Cloud never succeeded in convincing his peers to revise the lower boundary of the Phanerozoic to include these first complex life forms (a cause he championed passionately), but time has borne out his suspicion that the diversification of metazoan life coincided with the last major increase in atmospheric oxygen concentrations, when oxygen levels reached approximately modern values. Although no conclusive evidence existed in his day, the geologic record of charcoal, which requires oxygen to form, now places the rise of oxygen between 800 million and 600 million years ago, coincident with Ediacaran diversification.
The more Cloud learned of the early planet, the more he came to appreciate the uniqueness of Earth and the serendipity of human existence. He grew acutely aware of the fragility of life in a vast, lonely universe, and the finite nature of the planet’s reserves, a view reflected in the title of his last book, “Oasis in Space,” which he published in 1988 synthesizing his life’s work. He became one of the earliest advocates for sustainability, chairing committees for the National Academies of Science on resource and energy availability and even addressing climate change, though he did not live to witness the scientific consensus that later emerged on the threat it posed.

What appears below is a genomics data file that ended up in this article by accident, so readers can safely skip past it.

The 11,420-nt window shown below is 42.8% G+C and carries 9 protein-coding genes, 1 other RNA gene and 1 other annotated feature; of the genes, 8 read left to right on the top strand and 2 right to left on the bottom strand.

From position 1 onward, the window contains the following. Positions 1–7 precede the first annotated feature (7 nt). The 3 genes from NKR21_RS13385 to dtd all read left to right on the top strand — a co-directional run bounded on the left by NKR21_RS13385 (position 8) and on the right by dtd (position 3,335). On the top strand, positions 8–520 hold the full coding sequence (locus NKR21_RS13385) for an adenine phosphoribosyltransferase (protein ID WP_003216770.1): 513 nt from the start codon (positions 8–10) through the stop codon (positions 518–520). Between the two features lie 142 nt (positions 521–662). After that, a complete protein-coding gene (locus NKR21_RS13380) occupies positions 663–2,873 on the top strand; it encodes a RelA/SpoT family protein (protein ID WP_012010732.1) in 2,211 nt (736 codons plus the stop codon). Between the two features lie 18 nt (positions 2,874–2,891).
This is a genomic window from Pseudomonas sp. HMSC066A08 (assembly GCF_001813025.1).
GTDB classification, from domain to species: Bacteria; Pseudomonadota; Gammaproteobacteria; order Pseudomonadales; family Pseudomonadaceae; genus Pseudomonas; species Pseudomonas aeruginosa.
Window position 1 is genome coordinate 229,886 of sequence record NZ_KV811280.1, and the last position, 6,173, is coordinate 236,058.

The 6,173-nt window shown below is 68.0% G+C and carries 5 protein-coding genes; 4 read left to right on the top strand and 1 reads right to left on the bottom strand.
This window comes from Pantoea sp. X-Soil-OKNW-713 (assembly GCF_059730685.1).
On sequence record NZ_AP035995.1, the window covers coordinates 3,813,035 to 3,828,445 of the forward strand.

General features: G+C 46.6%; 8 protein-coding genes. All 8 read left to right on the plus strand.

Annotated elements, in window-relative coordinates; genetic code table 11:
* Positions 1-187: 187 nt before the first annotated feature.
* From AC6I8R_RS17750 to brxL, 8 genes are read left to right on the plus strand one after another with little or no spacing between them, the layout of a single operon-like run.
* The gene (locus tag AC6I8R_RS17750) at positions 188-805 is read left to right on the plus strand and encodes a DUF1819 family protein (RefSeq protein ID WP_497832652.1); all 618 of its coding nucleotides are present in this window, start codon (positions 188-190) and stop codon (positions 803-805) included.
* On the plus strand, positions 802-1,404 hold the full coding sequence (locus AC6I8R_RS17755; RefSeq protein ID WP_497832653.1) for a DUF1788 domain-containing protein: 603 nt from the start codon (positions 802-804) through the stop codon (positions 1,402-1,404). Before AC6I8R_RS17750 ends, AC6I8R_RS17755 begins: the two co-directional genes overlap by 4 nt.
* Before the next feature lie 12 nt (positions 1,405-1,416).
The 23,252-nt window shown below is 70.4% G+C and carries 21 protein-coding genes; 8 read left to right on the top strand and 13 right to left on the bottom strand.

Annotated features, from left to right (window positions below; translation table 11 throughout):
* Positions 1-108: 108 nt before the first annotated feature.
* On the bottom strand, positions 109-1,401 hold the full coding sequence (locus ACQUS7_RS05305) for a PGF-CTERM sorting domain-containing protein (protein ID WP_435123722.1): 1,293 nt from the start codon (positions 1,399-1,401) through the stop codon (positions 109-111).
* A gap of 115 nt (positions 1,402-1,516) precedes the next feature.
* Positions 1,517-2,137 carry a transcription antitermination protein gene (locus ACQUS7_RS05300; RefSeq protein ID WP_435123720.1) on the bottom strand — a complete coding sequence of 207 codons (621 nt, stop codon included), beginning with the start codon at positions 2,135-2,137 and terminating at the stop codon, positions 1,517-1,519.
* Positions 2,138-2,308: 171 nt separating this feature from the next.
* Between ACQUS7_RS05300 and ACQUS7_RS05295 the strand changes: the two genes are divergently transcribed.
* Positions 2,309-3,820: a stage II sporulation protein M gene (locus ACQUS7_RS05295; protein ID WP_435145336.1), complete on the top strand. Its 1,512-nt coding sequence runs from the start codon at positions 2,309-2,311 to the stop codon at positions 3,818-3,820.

Preston Cloud — paleontologist, stratigrapher, geochemist and conservationist — would have turned 101 this month. The meandering arc of his curiosity transgressed disciplines and geologic eras, allowing him to synthesize disparate strands of evidence into insightful conclusions about the Earth’s past, present and future. Today, there are few disciplines of earth science that cannot count among their fundamental tenets the contributions of Preston Cloud.